When I arrived at the race, I was genuinely shocked by how many people turned out. (There were over 6,000 participants from what I was told! Unbelievable!) There were lots and lots of girls who are involved with the program, but I also saw hundreds of families, including grandparents in many cases! The girls wore bright girl shirts, as did their coaches. There were also shirts that said "BUDDY" on the back, and those were for the friends and family members who were running with their girls. Once I got to the volunteer tent, I was outfitted with a GOTR t-shirt and a bright pink vest that said "Safety Runner."

I grabbed my complimentary coffee (a necessity) and muffin, and wandered around the little expo area. Man! There was so much going on! There were at least 10 sponsors exhibiting, and there was a stage where performers were warming the girls and their buddies up with some Zumba.

One of the busiest attractions prior to the start of the race was the hairspray station. Here, adult volunteers sprayed the girls' hair with pink spray. I saw polka dots, streaks, and a host of other funky styles. How fun!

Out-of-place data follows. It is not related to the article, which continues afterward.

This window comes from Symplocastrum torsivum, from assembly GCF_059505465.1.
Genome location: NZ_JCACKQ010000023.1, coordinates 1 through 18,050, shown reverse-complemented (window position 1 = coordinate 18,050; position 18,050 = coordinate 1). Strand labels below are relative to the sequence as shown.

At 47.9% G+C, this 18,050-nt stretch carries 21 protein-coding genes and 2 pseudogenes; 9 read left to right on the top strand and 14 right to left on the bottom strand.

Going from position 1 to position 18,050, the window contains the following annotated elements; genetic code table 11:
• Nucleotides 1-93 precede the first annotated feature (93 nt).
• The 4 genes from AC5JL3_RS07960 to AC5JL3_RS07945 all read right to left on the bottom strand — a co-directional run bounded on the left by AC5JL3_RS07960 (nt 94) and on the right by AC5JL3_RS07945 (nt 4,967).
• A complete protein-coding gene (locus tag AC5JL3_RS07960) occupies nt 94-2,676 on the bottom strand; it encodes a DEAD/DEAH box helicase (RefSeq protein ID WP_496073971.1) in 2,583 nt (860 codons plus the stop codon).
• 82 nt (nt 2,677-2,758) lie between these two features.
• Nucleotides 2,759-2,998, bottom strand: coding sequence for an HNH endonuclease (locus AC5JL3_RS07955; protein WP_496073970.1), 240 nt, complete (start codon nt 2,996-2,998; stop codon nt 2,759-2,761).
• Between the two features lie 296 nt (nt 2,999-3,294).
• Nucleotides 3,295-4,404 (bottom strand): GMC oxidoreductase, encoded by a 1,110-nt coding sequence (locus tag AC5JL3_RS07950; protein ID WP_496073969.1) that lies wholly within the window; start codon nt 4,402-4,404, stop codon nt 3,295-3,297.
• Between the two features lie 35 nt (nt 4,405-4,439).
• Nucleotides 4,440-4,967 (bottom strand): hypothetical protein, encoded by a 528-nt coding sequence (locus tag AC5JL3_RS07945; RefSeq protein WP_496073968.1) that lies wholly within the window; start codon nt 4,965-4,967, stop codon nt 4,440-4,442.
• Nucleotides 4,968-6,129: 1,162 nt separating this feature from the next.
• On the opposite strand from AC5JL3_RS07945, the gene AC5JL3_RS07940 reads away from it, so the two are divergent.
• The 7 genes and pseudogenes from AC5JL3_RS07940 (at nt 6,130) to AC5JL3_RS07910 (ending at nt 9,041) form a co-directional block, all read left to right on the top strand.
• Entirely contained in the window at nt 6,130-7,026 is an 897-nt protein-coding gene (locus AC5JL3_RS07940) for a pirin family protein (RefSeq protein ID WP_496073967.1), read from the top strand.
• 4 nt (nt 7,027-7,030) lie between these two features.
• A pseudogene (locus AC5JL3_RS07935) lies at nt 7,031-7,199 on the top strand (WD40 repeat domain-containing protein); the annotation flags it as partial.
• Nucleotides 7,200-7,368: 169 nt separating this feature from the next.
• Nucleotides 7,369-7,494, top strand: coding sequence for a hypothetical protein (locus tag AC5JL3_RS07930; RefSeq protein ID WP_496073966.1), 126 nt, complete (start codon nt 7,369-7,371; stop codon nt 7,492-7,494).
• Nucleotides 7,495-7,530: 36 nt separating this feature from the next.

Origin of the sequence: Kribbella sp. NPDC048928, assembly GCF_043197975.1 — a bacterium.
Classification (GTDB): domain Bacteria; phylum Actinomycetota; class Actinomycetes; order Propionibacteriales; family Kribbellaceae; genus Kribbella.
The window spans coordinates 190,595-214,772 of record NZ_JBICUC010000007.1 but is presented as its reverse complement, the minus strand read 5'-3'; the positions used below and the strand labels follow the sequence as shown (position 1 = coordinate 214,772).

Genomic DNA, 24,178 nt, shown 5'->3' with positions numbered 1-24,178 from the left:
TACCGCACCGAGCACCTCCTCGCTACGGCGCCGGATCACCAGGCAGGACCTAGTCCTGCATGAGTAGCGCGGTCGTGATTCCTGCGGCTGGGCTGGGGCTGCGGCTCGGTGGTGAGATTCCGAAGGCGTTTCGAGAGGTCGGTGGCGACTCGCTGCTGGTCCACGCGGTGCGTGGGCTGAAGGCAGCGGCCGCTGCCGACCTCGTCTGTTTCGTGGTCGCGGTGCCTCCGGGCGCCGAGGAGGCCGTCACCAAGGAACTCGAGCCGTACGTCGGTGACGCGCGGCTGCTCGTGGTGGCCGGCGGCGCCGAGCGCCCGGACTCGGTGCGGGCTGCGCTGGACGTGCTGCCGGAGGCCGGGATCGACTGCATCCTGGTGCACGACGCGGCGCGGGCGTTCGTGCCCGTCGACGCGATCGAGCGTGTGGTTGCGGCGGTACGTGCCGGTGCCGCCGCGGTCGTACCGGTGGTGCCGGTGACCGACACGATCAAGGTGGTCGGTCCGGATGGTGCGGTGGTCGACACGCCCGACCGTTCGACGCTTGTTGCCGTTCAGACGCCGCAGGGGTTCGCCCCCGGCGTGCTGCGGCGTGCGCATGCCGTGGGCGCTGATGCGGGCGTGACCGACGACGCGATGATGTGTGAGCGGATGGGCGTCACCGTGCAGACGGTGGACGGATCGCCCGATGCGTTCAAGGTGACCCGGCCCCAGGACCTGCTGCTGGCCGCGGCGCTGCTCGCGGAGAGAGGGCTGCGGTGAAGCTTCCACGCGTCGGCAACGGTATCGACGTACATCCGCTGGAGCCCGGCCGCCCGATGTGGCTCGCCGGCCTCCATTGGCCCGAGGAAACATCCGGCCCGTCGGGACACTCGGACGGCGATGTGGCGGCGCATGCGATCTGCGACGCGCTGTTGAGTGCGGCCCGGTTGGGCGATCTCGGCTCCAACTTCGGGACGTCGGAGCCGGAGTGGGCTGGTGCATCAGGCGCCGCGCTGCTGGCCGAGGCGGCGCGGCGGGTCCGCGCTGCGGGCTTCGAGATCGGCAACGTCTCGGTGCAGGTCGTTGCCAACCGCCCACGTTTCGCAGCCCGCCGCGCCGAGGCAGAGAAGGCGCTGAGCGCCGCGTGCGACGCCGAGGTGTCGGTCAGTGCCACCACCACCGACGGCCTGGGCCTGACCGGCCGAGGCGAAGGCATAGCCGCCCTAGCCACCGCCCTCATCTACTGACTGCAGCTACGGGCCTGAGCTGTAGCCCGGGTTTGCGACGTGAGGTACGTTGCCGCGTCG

Okay, now on to the race! The race was held at Westfield Montgomery (better known as Montgomery Mall) in Bethesda, Maryland. The course basically had us running a loop around the outside of the mall, to one of the main streets outside of the mall, and back around.

I ended up near another safety runner, and we worked out a strategy, since we didn't entirely know what we were doing, despite having received instructions. (Our bad?) We decided to spread out and keep an eye out for each other, in case we needed help.

So, what was this whole safety runner business? Basically, all we had to do was jog or walk at a fairly slow pace, and just keep an eye out on everyone. If a girl got separated from her group or her buddy, it was our duty to help reunite them. If anyone got hurt, we were to direct them to the aid volunteers. Other than that dole out high fives and smile and just enjoy the ride!